The history of the linework industry
Linework became widespread in the 1840s with the increased use of the telegraph. The term “lineman” was used for lineworkers who set wooden poles into the ground and strung the wire. In fact, that’s still what happens today to power electrical grids. This is dangerous, technical work where safety is paramount not just because linemen work at heights, but because electrical power carries with it the risk of electrocution.
Lineworkers consider this line of work to be not just a job, but a lifestyle. The men and women who take up this type of skilled labour know it is a conscious choice to work in this extremely dangerous industry. There is a strong sense of community between lineworkers because so much is literally “on the line”. They belong to trade unions and other membership groups that celebrate this profession for its commitment to hard work and specialized training needed to complete the job properly, despite all of the risks associated with it.
Lineworkers are known for being extremely competitive. They often participate in linemen rodeos, where teams demonstrate their skills during timed events, like how quickly one can ascend or descend the wood poles. In Canada, there are many lineman rodeos that take place across the country each year.
People considering a lineman career will typically complete one year of schooling followed by a four-year apprenticeship to become a journeymen lineman. Training centers where education begins can be technical schools or community colleges and universities where courses are offered. There has been significant growth in the number of new training centers in North America and the instructors are often former lineworkers. It is critical that experienced lineworkers share their best practices to prepare the new workforce for life on the line. These experienced workers are the key to success when it comes to new hires because of their skill, expertise and institutional knowledge that they can share with new trainees and apprentices.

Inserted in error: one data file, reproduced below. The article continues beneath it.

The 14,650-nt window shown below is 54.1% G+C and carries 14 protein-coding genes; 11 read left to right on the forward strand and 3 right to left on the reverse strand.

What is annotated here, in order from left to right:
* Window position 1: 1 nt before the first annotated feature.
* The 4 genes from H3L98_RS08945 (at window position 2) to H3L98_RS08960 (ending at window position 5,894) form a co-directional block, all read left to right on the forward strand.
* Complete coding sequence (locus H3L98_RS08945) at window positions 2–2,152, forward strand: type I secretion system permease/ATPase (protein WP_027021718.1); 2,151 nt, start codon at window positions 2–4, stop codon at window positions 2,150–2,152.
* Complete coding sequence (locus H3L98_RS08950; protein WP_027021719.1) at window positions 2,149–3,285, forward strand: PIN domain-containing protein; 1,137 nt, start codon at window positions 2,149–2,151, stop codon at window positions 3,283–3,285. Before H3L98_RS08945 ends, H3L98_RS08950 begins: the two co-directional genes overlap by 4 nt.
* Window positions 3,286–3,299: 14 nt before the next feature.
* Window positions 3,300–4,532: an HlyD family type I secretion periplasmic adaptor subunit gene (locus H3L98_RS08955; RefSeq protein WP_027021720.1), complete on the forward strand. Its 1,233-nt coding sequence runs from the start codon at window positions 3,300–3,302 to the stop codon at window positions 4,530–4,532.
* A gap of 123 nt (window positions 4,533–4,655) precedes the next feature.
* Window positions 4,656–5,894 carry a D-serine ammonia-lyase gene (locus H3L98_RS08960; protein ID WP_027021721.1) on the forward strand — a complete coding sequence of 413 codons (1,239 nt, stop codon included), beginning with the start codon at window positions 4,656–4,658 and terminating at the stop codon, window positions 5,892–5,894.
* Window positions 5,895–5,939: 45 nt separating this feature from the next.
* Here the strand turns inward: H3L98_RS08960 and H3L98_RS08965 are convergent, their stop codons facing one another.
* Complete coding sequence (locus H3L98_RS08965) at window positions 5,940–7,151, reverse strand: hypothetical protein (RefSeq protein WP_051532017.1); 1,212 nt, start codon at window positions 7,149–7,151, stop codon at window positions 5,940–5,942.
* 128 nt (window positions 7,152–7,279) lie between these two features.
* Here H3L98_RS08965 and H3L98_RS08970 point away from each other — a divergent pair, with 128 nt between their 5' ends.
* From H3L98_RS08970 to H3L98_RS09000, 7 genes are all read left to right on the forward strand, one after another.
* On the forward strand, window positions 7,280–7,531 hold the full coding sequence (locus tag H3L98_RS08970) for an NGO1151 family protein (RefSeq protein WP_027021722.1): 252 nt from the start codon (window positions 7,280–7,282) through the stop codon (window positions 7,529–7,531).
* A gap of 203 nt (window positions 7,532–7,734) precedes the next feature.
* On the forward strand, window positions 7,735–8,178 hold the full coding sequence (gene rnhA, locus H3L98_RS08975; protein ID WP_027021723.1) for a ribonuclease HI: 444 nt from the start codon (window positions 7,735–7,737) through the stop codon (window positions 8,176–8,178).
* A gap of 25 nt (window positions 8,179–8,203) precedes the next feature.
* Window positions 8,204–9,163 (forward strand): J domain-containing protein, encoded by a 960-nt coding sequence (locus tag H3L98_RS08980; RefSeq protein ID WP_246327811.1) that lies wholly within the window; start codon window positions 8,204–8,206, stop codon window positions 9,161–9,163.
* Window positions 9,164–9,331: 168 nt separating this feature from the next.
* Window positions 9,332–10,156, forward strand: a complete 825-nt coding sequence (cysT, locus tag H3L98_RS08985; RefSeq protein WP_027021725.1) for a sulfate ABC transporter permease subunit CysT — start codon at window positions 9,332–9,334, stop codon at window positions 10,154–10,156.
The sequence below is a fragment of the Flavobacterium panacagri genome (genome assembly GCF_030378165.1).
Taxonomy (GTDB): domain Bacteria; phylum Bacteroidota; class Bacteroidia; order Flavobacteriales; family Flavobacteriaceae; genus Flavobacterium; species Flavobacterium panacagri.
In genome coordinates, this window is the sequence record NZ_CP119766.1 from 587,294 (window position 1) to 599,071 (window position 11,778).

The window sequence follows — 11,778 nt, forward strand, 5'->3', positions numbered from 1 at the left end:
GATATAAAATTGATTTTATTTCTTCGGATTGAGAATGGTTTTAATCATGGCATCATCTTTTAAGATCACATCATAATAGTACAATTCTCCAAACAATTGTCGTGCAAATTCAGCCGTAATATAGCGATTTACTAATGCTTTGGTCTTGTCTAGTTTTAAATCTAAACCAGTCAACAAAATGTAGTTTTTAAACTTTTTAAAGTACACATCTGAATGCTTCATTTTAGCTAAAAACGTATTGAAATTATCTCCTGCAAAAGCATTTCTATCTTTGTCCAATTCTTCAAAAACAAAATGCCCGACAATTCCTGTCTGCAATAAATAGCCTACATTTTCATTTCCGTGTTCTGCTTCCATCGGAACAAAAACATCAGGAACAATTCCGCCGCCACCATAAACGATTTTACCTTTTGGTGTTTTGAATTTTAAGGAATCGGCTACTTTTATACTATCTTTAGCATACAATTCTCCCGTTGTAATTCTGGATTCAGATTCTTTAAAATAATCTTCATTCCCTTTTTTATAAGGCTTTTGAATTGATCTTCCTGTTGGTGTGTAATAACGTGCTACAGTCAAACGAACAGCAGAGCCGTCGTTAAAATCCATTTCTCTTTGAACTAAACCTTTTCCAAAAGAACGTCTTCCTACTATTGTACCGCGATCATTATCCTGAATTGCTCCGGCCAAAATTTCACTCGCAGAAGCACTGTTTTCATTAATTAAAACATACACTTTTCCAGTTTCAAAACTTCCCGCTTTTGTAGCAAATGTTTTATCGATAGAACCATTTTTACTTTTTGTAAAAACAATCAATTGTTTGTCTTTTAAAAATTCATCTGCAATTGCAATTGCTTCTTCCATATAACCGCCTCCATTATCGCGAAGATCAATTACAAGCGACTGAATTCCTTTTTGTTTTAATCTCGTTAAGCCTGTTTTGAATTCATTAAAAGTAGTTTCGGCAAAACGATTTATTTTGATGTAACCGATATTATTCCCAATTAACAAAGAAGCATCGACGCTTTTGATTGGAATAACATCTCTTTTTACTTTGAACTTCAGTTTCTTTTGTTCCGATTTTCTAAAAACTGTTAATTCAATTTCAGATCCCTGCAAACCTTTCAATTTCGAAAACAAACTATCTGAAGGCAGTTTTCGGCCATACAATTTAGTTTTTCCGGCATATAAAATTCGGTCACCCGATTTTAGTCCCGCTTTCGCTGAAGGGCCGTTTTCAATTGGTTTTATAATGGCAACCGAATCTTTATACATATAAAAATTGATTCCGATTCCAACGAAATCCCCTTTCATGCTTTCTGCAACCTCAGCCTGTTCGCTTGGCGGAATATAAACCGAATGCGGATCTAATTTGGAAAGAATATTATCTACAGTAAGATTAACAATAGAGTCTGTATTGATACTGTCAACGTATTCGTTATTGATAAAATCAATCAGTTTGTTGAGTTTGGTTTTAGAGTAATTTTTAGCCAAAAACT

The challenges facing today’s linemen
Today, linework is still considered a dangerous job in Canada. That’s because this kind of utility job exposes workers to all types of hazards, including:
- Risk of electrocution
- Falling while working at significant heights
- Being struck by dropped objects
- Exposure to elements such as weather (wind, heat, lightning, rain, snow, sleet, hail)
- Working in areas with high roadway traffic
- Working in remote areas where emergency response is limited
Increased need for lineworkers
The increased need for lineworkers is the result of a growing population and the increased use of electricity consuming devices such as smartphones and smart home devices. Electric vehicles also contribute to this increase – by 2040, it’s expected that electric cars will account for approximately 5% of the electricity used in the United States and will account for more than half of new cars being sold.
Natural disasters play another large role in how much lineworkers are needed. As the number of lines increase due to demand for more electrical power, so does the impact of frequent and severe weather hazards that have the potential to damage these important power lines.
Restoring utilities is a priority after natural disasters because cleanup work and daily needs require access to power. Severe weather is a major factor in many power outages, costing the economy in lost output and wages, spoiled inventory, delayed production and damage to grid infrastructure. Lineworkers are a critical first line of recovery needed to support cleanup efforts after storms, ice storms, flooding, high winds and more.
Why safety needs to be a priority for lineworkers
Due to the dangerous nature of this work, those that do choose to be part of this unique industry need to be assured that they will be kept safe. They must have access to qualified training and quality fall protection products and other personal protective equipment (PPE) to help keep them safe while on the job.
As a new worker, it is especially crucial to be outfitted with the proper PPE in order to safely perform this dangerous job. This includes the right safety harnesses, safety lines and fall protection for tools accessories such as buckets and hooks.
For more information about the PPE available specifically for lineworkers, reach out to us using the below form.
Bloomberg. “The Power Consumed by Electric Vehicles Is About to Surge 300-Fold.” https://www.bloomberg.com/news/articles/2017-07-06/electric-cars-are-about-to-boost-global-power-demand-300-fold
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